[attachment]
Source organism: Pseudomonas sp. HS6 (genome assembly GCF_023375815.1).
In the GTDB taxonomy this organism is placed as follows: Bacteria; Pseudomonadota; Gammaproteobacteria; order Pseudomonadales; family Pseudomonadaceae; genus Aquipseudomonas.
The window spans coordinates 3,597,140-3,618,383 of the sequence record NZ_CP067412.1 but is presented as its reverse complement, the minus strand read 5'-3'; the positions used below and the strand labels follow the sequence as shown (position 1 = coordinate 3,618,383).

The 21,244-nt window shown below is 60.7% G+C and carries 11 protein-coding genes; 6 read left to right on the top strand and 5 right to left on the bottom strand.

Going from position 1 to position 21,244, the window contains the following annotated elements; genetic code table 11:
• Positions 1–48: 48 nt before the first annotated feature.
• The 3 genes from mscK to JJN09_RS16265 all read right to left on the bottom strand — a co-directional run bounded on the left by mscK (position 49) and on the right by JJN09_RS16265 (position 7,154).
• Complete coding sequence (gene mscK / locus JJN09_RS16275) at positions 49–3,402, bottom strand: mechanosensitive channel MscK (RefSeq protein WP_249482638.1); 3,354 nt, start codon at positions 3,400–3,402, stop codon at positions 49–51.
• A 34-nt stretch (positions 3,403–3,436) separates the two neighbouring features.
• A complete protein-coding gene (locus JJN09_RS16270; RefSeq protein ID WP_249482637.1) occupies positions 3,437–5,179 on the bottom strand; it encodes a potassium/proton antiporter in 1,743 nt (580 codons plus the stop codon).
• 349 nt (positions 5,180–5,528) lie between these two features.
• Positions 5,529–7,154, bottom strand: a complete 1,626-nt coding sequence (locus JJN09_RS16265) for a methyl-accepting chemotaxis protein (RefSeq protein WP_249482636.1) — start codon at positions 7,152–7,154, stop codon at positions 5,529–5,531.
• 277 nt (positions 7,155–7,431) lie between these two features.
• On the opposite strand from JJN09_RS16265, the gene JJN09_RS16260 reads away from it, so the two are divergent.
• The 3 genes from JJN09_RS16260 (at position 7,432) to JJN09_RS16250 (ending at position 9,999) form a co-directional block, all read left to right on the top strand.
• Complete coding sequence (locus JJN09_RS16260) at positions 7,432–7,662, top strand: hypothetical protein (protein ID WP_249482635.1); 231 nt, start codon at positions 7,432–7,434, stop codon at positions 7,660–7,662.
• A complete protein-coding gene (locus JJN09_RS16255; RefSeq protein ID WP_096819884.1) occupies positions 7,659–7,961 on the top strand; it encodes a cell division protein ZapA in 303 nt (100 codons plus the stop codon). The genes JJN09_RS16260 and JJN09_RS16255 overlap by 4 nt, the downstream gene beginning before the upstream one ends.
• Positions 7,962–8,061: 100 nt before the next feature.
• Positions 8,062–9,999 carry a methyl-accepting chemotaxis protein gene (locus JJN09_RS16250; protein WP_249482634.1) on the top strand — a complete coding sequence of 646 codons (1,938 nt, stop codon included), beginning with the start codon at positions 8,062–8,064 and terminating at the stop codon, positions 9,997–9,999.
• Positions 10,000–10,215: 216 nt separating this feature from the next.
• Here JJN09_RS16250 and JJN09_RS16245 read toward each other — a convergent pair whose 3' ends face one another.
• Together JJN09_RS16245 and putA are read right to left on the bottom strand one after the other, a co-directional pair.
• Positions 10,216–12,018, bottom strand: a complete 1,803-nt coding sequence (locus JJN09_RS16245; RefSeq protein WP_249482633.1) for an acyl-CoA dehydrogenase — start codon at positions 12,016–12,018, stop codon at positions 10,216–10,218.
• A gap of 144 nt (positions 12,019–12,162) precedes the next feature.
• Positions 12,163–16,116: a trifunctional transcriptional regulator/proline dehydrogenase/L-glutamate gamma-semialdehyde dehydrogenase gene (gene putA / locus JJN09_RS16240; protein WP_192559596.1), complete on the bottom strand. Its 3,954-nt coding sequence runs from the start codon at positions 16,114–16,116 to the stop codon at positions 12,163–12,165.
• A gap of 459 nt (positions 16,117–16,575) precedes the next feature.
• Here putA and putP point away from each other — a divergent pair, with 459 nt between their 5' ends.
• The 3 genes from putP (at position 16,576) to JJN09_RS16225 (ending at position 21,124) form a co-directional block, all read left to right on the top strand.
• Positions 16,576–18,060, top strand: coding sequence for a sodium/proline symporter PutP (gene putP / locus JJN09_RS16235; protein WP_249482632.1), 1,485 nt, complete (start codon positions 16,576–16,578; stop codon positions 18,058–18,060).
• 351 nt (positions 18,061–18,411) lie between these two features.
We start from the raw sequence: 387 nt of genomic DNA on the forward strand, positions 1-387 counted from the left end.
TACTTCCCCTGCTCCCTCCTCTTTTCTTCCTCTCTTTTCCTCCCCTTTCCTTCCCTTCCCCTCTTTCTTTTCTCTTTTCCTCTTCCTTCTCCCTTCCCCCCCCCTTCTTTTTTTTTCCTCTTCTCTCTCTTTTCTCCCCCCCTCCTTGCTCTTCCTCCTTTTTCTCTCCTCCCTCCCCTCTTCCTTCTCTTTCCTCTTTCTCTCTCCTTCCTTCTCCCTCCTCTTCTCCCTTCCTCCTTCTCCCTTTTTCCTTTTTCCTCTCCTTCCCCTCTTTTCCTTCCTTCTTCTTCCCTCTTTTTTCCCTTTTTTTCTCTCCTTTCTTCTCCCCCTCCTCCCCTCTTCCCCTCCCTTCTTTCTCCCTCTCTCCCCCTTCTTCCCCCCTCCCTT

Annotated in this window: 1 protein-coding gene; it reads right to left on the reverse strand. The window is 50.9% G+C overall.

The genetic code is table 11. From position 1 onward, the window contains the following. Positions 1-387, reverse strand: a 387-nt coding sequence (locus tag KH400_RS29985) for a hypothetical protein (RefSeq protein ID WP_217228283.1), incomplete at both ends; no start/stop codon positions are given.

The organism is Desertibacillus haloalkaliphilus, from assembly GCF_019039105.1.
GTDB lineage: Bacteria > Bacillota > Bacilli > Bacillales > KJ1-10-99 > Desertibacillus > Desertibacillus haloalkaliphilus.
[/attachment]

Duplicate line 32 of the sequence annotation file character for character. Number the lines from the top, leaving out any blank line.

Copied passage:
TACTTCCCCTGCTCCCTCCTCTTTTCTTCCTCTCTTTTCCTCCCCTTTCCTTCCCTTCCCCTCTTTCTTTTCTCTTTTCCTCTTCCTTCTCCCTTCCCCCCCCCTTCTTTTTTTTTCCTCTTCTCTCTCTTTTCTCCCCCCCTCCTTGCTCTTCCTCCTTTTTCTCTCCTCCCTCCCCTCTTCCTTCTCTTTCCTCTTTCTCTCTCCTTCCTTCTCCCTCCTCTTCTCCCTTCCTCCTTCTCCCTTTTTCCTTTTTCCTCTCCTTCCCCTCTTTTCCTTCCTTCTTCTTCCCTCTTTTTTCCCTTTTTTTCTCTCCTTTCTTCTCCCCCTCCTCCCCTCTTCCCCTCCCTTCTTTCTCCCTCTCTCCCCCTTCTTCCCCCCTCCCTT